April 22, 2006
How To: Short Row Raglan Shoulders
Thank you all for the wonderful comments on Somewhat Cowl!
Several people left comments asking for more details on the short rows that I inserted in the shoulders. I'll share with you what I did, and what I think you'll need to do for yourself.
The point I want to stress is that you must do this by trying it on your own body. Shoulder width, drape and stretch of yarn and armhole depth will all play a part in how many short rows you need.
Here's an updated version of the illustration I presented in my last post.
This illustration shows you how SC's shoulders fit me after doing the yoke. The end of the yoke came out at a soft angle rather than a harsh 90 degrees.
After looking at SC on my body in the mirror, I decided I need about 1.5 inches total length added in the center of the sleeve, tapering out to nothing at the edges.
So, here's what I did, starting with the first row of the sleeve after knitting the yoke (let's assume a gauge of 6 spi):
Row 1: Pickup and knit stitches at armhole, and then around the sleeve until 15% of the sleeve stitches from the center top of the sleeve are knit. So, if the sleeve had a total of 100 stitches, knit 15 stitches past the center top of the sleeve. Wrap and turn.
Row 2: Purl 29, wrap and turn.
Row 3: Knit 35, wrap and turn (picking up and knitting wrap when you come to it).
Row 4: Purl 41, wrap and turn (picking up and knitting wrap when you come to it).
Keep following the above, going an extra 6 stitches (1 inch) past the last row's short row until a total of 1.5 inches of short rows have been knit.
Once they've been knit, start knitting all sleeve stitches in the round. For short sleeves on SC, this means knit an inch of sleeve in stockinette before switching to 2x2 rib.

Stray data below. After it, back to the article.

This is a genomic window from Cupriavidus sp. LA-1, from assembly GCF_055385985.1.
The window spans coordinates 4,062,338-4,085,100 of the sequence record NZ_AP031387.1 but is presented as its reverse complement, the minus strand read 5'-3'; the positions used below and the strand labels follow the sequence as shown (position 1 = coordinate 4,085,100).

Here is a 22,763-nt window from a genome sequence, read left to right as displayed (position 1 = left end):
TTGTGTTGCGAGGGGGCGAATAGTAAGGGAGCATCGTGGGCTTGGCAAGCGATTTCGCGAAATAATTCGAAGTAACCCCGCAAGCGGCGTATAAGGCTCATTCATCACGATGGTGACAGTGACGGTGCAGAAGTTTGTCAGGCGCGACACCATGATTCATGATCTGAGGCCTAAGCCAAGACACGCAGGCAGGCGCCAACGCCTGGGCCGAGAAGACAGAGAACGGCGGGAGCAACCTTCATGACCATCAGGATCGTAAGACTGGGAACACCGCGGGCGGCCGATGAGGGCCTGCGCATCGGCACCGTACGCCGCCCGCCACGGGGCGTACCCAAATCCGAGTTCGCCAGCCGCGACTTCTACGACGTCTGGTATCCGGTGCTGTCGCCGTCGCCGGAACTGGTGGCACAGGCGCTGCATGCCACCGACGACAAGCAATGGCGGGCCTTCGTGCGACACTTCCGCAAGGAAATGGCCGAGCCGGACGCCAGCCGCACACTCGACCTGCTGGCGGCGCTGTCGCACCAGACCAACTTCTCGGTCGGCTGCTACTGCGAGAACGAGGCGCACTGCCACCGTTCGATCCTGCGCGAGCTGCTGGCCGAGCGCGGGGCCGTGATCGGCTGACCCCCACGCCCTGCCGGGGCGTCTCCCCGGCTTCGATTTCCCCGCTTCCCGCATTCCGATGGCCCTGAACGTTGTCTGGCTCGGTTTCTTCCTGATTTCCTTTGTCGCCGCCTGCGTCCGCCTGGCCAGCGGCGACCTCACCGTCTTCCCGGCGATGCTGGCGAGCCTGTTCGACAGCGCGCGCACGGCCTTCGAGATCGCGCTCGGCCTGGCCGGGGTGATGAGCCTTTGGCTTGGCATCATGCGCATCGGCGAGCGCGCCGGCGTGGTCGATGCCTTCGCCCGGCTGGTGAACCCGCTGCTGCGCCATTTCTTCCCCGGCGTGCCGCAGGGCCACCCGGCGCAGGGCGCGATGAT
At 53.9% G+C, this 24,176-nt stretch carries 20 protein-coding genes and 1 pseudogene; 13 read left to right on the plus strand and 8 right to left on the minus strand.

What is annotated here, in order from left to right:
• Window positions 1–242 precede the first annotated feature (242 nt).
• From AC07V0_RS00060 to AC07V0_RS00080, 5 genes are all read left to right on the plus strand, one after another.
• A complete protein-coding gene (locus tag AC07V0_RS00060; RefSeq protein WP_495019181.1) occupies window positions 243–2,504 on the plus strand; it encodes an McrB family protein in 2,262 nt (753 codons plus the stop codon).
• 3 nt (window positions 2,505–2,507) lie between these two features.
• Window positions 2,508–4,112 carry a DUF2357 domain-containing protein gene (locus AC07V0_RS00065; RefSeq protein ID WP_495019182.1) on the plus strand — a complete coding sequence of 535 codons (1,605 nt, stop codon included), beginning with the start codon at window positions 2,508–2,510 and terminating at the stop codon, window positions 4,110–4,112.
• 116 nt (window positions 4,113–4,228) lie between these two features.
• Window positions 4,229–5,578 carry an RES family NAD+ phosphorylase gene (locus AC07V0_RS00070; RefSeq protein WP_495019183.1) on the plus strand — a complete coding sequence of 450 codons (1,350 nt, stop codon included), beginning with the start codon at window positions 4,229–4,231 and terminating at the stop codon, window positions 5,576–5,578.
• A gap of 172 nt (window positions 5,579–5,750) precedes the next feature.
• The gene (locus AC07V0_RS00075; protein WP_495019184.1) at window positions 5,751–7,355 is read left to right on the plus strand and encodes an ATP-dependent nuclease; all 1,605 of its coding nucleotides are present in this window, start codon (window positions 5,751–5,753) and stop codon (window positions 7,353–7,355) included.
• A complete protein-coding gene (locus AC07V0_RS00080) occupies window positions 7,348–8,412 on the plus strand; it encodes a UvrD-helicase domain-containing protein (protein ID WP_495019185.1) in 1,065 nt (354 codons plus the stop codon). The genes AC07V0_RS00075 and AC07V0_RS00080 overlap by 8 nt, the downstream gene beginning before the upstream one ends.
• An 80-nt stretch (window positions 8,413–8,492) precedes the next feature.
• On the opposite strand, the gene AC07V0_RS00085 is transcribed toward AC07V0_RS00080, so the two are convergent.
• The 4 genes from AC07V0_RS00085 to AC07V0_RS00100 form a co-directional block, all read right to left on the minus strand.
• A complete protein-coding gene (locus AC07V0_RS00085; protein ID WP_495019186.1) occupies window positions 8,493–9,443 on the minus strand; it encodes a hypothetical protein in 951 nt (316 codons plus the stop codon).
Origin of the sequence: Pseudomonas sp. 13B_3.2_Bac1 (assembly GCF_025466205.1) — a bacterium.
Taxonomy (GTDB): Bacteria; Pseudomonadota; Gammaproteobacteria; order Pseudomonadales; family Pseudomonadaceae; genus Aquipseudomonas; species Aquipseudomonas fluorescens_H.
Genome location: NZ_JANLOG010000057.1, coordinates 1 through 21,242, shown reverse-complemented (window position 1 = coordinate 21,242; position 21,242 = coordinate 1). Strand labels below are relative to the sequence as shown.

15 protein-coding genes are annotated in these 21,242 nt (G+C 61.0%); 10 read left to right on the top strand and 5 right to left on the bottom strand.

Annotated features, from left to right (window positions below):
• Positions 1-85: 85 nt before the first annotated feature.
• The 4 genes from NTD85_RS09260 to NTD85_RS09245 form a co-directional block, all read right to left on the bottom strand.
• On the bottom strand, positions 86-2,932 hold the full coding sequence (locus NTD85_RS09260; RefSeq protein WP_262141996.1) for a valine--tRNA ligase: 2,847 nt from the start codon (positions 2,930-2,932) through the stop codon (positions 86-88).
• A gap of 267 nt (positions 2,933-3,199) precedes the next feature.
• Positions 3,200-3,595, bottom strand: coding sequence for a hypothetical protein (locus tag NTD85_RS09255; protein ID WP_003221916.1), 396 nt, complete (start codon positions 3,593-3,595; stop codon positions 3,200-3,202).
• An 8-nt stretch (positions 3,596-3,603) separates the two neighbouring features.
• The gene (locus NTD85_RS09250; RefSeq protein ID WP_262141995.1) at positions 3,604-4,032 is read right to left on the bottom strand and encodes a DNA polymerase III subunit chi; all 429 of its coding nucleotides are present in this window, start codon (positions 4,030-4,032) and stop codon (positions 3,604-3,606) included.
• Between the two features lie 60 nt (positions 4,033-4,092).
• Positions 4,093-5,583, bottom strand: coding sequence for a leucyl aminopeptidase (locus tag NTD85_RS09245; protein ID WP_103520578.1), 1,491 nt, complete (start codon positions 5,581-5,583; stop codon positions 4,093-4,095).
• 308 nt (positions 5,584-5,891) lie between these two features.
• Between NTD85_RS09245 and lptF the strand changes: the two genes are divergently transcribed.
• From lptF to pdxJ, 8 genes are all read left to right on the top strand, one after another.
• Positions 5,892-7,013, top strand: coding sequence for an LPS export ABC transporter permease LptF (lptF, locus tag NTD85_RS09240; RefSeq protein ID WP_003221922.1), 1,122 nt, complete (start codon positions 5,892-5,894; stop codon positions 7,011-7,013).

Let me know if this makes sense, or if you think I've left something out. Like so many things in knitting (or just because I'm Italian and like talking with my hands) it would be a lot easier to demonstrate in person than try to get it down on paper.
March 10, 2005
8 To Go*
I'm past the armholes on the back now, so it should be smooth sailing!
While working on it last night I thought some of you might like to see how I do the armhole curves. I think I saw this first in EZ's Knitting Without Tears. You see how my edges don't do any of that stair-stepping? It makes the curves nicer and sewing it up far easier! Wanna see what I do? Here are a few pics for you too!
* inches left on the back
February 25, 2005
How I Organized My Stash
A bunch of you have asked how I went about organizing my stash. I don't think I did anything particularly noteworthy, but since you asked, here ya go!
I started by pulling out the bins that I had already started filling with my stash over the summer. They were partially full.
Then, I gathered up yarn I had stored elsewhere throughout the house. Mostly they were in bags or boxes. I stacked them up all around me, keeping them in some sort of order (e.g., sock weight, full sweaters, yarn for felting, cottons and summer-weight yarn all in separate heaps).
Then I created a spreadsheet with columns entitled Name, Yardage (this is per skein yardage), Fiber content, Color (I listed both color number and a descriptive name if it was helpful), Number of balls (I went down to half balls if appropriate), Notes (e.g., gift from so-and-so, bought for Mom's scarf but she didn't like it, etc.), and Total Yardage (this column is calculated based on yardage and number of balls). If I were to do this again I would add another column -- bin number. This way I wouldn't have to hunt around to find the yarn I now know I have!
Here's a copy of the spreadsheet template I used. I've left 4 entries in there so you can see how I used it.
I then started with one of the bins and took all the yarn out. As I gathered the yarn together I input what I had one-by-one and put them on the other side of the room. I didn't put the yarn back in the bins until I had quite a bit of the yarn catalogued. This allowed me to see how to best group the yarn to fit well into the bins.